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Whether it's robotic self-tuning technology, piezo or hexaphonic pickups for multiple voices, modelling, or a built-in MIDI control pad, what follows will prove that the electric guitar has come a long way since Les Paul and Leo Fender's early solidbody experiments.
In an industry obsessed with the design and tonal benchmarks set by the big guns in the 1950s and 1960s, some of the futuristic instruments we've selected have had a tough time finding acceptance. But with contemporary guitar heroes like Muse’s Matt Bellamy latching on to the sonic potential of onboard effects, will a day come when the Fender Stratocaster and Gibson Les Paul are as outmoded as the Model T Ford?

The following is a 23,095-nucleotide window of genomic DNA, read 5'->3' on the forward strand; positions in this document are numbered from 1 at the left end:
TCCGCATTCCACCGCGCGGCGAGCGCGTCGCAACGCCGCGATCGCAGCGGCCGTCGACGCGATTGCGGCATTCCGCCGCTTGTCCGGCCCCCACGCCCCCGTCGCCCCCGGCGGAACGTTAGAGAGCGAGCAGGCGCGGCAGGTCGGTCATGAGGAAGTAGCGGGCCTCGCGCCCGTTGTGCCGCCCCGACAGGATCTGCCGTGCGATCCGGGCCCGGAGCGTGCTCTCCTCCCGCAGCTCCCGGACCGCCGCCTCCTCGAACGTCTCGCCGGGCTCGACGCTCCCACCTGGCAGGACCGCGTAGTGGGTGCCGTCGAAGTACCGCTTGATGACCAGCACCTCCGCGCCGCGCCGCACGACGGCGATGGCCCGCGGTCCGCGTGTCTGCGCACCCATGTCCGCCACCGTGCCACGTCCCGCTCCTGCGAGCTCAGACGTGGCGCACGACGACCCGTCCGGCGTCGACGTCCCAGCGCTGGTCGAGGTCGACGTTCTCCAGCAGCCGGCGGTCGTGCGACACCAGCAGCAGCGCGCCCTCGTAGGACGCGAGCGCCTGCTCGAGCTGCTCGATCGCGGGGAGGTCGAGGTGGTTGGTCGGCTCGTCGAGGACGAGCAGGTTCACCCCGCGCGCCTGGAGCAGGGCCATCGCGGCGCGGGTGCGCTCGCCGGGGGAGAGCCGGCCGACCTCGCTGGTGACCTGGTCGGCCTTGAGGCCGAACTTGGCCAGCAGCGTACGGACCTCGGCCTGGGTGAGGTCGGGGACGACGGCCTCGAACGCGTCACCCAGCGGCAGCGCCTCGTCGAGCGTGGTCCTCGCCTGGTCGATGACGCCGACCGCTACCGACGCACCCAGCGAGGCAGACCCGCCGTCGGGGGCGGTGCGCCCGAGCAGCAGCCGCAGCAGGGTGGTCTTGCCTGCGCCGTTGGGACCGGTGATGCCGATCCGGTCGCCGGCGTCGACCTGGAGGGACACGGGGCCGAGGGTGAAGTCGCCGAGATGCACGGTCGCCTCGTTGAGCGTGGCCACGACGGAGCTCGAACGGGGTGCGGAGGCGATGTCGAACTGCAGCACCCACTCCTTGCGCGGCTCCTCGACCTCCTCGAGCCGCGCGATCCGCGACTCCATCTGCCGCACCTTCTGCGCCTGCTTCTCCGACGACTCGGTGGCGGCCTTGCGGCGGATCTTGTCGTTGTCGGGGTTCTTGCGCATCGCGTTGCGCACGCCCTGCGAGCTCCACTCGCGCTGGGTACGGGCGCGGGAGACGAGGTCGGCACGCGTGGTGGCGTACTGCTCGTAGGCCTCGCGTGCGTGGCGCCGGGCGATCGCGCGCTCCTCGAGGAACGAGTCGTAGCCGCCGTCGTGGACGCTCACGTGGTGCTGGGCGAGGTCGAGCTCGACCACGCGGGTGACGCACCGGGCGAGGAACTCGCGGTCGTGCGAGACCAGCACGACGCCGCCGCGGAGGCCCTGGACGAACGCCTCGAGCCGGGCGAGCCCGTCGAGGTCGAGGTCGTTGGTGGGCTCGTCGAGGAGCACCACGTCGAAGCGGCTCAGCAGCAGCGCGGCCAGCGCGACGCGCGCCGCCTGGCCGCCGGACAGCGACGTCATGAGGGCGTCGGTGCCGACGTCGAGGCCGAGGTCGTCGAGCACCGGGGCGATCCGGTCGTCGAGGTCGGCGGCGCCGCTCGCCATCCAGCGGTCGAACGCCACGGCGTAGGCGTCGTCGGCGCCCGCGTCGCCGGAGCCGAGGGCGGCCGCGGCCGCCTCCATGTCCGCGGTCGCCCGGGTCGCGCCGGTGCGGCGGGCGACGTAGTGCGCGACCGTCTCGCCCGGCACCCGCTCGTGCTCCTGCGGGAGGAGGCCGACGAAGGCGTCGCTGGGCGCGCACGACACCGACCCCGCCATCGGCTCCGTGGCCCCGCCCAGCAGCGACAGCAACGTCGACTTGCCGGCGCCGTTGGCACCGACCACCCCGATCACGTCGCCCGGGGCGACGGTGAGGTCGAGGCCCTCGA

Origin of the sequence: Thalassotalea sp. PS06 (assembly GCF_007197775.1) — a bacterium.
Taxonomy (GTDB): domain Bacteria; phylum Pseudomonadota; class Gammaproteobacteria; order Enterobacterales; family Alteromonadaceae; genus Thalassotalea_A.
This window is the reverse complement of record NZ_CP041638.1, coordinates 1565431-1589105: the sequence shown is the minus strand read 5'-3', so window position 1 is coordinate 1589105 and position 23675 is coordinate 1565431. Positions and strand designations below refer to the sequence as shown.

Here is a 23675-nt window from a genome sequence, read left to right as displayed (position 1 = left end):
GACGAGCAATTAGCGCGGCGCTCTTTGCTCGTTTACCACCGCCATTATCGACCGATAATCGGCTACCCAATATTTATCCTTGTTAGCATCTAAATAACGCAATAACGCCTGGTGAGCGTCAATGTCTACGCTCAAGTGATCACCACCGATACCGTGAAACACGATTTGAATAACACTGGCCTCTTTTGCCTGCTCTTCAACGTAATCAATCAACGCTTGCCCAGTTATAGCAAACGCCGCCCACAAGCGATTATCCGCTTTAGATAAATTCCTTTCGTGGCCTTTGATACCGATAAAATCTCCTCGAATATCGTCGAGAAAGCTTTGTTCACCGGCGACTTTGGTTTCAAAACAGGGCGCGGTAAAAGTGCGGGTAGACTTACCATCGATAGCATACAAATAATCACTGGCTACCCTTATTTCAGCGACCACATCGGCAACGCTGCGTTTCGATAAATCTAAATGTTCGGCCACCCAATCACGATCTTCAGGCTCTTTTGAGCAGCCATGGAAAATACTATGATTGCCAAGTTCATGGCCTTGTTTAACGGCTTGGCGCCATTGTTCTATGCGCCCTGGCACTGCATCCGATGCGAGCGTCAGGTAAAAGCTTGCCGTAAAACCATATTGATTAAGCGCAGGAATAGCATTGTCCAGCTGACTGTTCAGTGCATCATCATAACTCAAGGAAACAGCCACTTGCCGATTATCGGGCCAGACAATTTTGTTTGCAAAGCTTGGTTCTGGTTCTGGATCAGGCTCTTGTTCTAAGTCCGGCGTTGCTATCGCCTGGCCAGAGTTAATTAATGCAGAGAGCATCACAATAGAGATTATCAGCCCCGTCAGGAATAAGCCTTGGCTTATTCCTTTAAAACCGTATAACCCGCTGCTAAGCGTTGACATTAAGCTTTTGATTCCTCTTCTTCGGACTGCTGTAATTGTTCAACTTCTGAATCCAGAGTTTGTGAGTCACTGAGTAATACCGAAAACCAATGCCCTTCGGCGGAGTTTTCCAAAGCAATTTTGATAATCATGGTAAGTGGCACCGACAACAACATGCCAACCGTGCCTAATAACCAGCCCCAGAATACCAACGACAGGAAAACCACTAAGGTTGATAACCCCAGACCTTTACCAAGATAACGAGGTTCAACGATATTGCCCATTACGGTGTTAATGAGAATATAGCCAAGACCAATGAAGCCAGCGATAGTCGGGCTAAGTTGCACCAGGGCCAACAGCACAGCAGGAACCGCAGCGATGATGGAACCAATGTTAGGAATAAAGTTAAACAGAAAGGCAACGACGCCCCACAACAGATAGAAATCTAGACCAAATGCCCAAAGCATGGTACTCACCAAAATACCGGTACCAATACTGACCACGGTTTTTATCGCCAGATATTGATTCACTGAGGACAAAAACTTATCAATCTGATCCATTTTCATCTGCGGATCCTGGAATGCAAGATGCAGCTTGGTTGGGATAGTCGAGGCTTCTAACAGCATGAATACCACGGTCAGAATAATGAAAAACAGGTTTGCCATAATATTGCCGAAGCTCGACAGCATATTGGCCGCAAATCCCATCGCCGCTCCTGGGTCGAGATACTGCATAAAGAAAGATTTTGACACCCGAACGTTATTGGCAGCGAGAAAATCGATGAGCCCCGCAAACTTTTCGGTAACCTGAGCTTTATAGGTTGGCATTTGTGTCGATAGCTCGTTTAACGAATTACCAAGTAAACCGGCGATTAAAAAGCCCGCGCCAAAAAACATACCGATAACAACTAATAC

Featured roughly in order of release, each model here boasts at least one feature that warrants 'super' status. The world’s biggest guitar brand, Fender, is conspicuous by its absence, although it’s only fair to point out that the company’s Roland-partnering VG Stratocaster would be present had it not been recently discontinued.
First up, though, is a company that has been making jaws drop with its electric guitar designs since the then-outrageous outlines of the Flying V and Explorer in the 1950s; it's Gibson and the HD.6X-Pro Digital Guitar…